One Fish to Feed Them All

Herring populations have suffered severe declines from California to Alaska after a century of industrial-­scale fishing. Along the coast of British Columbia, once a herring stronghold, four out of five major herring fisheries are now closed due to overfishing. It remains unclear if these populations will ever recover. Today, herring eggs are sold to the sushi markets in Asia, but the rest of the body is processed into fish meal to feed fish farms or turned into pet food and garden fertilizer. Ignoring the disproportionate role this forage fish plays in supporting coastal communities and ecosystems, government fishery managers continue to allow humans to take the majority of herring each year.

According to archaeological records, Pacific herring, Clupea pallasii, have been fished in the northwest Pacific Ocean for more than 10,000 years. In Russia, they were known as “holy bread.” In Japan, the Ainu people called them “God fish.” Along the northwest coast of North America, they were the “feed for everything.” As fuel and a foundation species to the whole marine food web, herring are crucial for what’s known as their ecosystem service: providing food for aquatic species, indicating water quality and overall ecosystem health, and giving nutritional, social and cultural benefits to humans. This tiny silvery glint is, to many, the most important fish in the sea.

Historically, Indigenous populations in North America harvested herring up to two months before spawn. The fish could be harvested and then eaten fresh, smoked or dried, or rendered into oil. The herring eggs that covered the seaweed, eelgrass and hemlock boughs, carefully placed by gatherers to catch and collect the eggs, are traditional delicacies and still harvested by Native communities today.

One Fish to Feed Them All

Pink salmon migrate to their natal river to start a new generation of salmon. From the time juvenile salmon leave their rivers of birth, they rely on the abundance of herring for their survival. Archaeological records from up to 10,700 years ago show that herring were more abundant and widespread than they are today. In 171 archaeological sites stretching from Puget Sound into Southeast Alaska, herring bones made up almost half of all fish bones, on average, and were found at 99 percent of sites. In some parts of British Columbia’s coast, herring were likely a more important food source than Pacific salmon.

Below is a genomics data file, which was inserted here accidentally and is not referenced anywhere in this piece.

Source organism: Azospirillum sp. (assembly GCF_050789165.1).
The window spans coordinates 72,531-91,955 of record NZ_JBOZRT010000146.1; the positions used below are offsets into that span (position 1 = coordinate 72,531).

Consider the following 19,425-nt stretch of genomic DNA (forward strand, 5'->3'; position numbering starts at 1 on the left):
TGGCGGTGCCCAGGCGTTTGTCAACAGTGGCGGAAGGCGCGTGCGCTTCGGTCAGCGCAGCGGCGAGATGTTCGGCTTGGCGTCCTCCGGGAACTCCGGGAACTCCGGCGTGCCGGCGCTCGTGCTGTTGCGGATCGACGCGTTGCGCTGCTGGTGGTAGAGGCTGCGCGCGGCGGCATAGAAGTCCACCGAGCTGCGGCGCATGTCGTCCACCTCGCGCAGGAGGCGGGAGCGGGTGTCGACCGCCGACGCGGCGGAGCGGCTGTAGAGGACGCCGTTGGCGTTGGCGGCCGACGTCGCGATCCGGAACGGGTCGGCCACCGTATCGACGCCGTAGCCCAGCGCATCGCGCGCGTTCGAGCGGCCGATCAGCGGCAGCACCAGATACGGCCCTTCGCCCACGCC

The tipping point for Pacific herring traces as far back as the 1870s, when commercial interests seized the herring fishery and built a rendering plant in Southeast Alaska. After millennia of sustainable use, the underpinnings of an ecosystem and culture were about to be decimated. Used for food, the Alaskan harvest in 1878 was 30,000 pounds (15 tons). By the 1920s, motorized seine boats, new rendering plants and new markets for bait, fertilizer and feed sent the herring populations plummeting. In 1937, 125,000 tons of herring were processed in Alaska’s reduction plants. By 1939, the population had collapsed, and Alaska prohibited all herring fishing except for bait. The respite didn’t last long.

Both Canadian and American fishing regulations were based on shaky science, had abandoned local and traditional knowledge, and were hell-bent on extracting everything they could—damn the salmon, damn the whales, damn it all. After decades of global overfishing, herring populations collapsed in the 1960s.

For decades, a sad cycle repeated itself: Herring populations collapsed every few years and in multiple locations, at times teetering on the knife-edge of their capacity to rebound.

One Fish to Feed Them All

Humpback whales forage for herring in the Great Bear Rainforest by deploying one of the most fascinating cooperative feeding methods found on Earth. The group first locates fish deep below the surface. Then, together they dive underneath their prey, blowing a bubble-net—a perfect circle—around the fish. With the trap set, the whales begin a piercing vocalization that can be clearly heard above water. One theory is that the vocalization is so loud outside the bubble-net that it forces the prey inside the acoustic bubble. Then the final feeding calls are heard, and the whales, with mouths wide open, rise to the surface, hoping the elaborate strategy pays off. This group of around 12 individuals would bubble-net feed about every five minutes.

Unfortunately for the herring, a new market for their sac roe—kazunoko—emerged in Japan in the 1970s. Since Japan’s stocks had crashed due to overfishing, the harvest shifted to North America. Japanese and Russian trawlers did the heavy lifting and, once again, herring were in serious trouble. Processors stripped the fish of the valuable egg sacks while the rest was ground into feed, often pressed into pellets for net-pen hatchery salmon.